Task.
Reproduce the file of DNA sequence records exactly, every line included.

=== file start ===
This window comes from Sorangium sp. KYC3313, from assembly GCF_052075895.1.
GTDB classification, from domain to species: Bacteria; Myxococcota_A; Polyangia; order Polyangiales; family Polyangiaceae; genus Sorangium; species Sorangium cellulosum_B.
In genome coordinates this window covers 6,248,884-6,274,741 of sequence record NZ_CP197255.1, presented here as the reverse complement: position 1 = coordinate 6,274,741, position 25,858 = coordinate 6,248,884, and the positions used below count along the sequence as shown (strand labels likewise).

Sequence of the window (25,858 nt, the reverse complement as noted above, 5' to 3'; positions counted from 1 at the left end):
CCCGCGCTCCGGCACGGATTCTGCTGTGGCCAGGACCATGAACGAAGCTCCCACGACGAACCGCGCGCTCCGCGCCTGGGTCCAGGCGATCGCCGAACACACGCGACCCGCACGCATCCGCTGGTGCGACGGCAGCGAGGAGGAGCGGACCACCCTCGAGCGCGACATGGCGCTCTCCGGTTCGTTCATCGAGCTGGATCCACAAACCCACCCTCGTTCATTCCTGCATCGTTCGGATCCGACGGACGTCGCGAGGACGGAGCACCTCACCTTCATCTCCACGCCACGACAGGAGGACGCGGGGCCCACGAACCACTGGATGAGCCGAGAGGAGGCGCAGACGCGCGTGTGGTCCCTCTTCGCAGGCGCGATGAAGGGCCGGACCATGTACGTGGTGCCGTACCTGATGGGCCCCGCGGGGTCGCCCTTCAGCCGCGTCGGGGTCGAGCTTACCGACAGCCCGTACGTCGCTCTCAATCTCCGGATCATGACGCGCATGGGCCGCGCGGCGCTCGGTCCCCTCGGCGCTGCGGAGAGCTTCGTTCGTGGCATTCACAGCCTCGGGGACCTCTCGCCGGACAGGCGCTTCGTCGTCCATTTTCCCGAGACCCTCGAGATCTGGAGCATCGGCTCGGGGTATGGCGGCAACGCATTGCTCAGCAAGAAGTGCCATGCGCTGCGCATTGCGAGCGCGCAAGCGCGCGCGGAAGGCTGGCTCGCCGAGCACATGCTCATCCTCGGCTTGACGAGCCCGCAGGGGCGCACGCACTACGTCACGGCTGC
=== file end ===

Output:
This window comes from Sorangium sp. KYC3313, from assembly GCF_052075895.1.
GTDB classification, from domain to species: Bacteria; Myxococcota_A; Polyangia; order Polyangiales; family Polyangiaceae; genus Sorangium; species Sorangium cellulosum_B.
In genome coordinates this window covers 6,248,884-6,274,741 of sequence record NZ_CP197255.1, presented here as the reverse complement: position 1 = coordinate 6,274,741, position 25,858 = coordinate 6,248,884, and the positions used below count along the sequence as shown (strand labels likewise).

Sequence of the window (25,858 nt, the reverse complement as noted above, 5' to 3'; positions counted from 1 at the left end):
CCCGCGCTCCGGCACGGATTCTGCTGTGGCCAGGACCATGAACGAAGCTCCCACGACGAACCGCGCGCTCCGCGCCTGGGTCCAGGCGATCGCCGAACACACGCGACCCGCACGCATCCGCTGGTGCGACGGCAGCGAGGAGGAGCGGACCACCCTCGAGCGCGACATGGCGCTCTCCGGTTCGTTCATCGAGCTGGATCCACAAACCCACCCTCGTTCATTCCTGCATCGTTCGGATCCGACGGACGTCGCGAGGACGGAGCACCTCACCTTCATCTCCACGCCACGACAGGAGGACGCGGGGCCCACGAACCACTGGATGAGCCGAGAGGAGGCGCAGACGCGCGTGTGGTCCCTCTTCGCAGGCGCGATGAAGGGCCGGACCATGTACGTGGTGCCGTACCTGATGGGCCCCGCGGGGTCGCCCTTCAGCCGCGTCGGGGTCGAGCTTACCGACAGCCCGTACGTCGCTCTCAATCTCCGGATCATGACGCGCATGGGCCGCGCGGCGCTCGGTCCCCTCGGCGCTGCGGAGAGCTTCGTTCGTGGCATTCACAGCCTCGGGGACCTCTCGCCGGACAGGCGCTTCGTCGTCCATTTTCCCGAGACCCTCGAGATCTGGAGCATCGGCTCGGGGTATGGCGGCAACGCATTGCTCAGCAAGAAGTGCCATGCGCTGCGCATTGCGAGCGCGCAAGCGCGCGCGGAAGGCTGGCTCGCCGAGCACATGCTCATCCTCGGCTTGACGAGCCCGCAGGGGCGCACGCACTACGTCACGGCTGC